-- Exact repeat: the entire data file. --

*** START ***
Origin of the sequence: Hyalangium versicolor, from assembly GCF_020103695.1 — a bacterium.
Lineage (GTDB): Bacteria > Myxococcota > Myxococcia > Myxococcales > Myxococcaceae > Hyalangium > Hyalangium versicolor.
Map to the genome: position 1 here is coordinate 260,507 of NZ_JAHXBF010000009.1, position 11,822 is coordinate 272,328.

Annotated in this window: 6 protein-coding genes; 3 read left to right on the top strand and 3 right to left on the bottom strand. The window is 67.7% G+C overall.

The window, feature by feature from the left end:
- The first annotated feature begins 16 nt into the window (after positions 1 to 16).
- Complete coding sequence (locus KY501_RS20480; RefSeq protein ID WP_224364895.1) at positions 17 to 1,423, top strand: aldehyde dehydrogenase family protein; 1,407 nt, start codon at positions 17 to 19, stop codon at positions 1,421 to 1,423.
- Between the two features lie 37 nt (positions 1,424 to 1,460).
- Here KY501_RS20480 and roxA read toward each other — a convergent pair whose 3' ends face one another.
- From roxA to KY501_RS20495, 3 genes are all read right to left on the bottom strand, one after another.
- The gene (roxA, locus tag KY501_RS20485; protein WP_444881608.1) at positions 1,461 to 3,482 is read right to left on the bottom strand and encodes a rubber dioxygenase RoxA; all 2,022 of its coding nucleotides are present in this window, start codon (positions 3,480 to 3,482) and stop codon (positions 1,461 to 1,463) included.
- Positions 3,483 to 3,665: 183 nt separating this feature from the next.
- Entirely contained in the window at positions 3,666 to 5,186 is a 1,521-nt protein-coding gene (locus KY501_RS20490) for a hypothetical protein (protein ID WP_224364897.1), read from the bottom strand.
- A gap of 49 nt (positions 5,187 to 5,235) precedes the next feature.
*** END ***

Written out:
Origin of the sequence: Hyalangium versicolor, from assembly GCF_020103695.1 — a bacterium.
Lineage (GTDB): Bacteria > Myxococcota > Myxococcia > Myxococcales > Myxococcaceae > Hyalangium > Hyalangium versicolor.
Map to the genome: position 1 here is coordinate 260,507 of NZ_JAHXBF010000009.1, position 11,822 is coordinate 272,328.

Annotated in this window: 6 protein-coding genes; 3 read left to right on the top strand and 3 right to left on the bottom strand. The window is 67.7% G+C overall.

The window, feature by feature from the left end:
- The first annotated feature begins 16 nt into the window (after positions 1 to 16).
- Complete coding sequence (locus KY501_RS20480; RefSeq protein ID WP_224364895.1) at positions 17 to 1,423, top strand: aldehyde dehydrogenase family protein; 1,407 nt, start codon at positions 17 to 19, stop codon at positions 1,421 to 1,423.
- Between the two features lie 37 nt (positions 1,424 to 1,460).
- Here KY501_RS20480 and roxA read toward each other — a convergent pair whose 3' ends face one another.
- From roxA to KY501_RS20495, 3 genes are all read right to left on the bottom strand, one after another.
- The gene (roxA, locus tag KY501_RS20485; protein WP_444881608.1) at positions 1,461 to 3,482 is read right to left on the bottom strand and encodes a rubber dioxygenase RoxA; all 2,022 of its coding nucleotides are present in this window, start codon (positions 3,480 to 3,482) and stop codon (positions 1,461 to 1,463) included.
- Positions 3,483 to 3,665: 183 nt separating this feature from the next.
- Entirely contained in the window at positions 3,666 to 5,186 is a 1,521-nt protein-coding gene (locus KY501_RS20490) for a hypothetical protein (protein ID WP_224364897.1), read from the bottom strand.
- A gap of 49 nt (positions 5,187 to 5,235) precedes the next feature.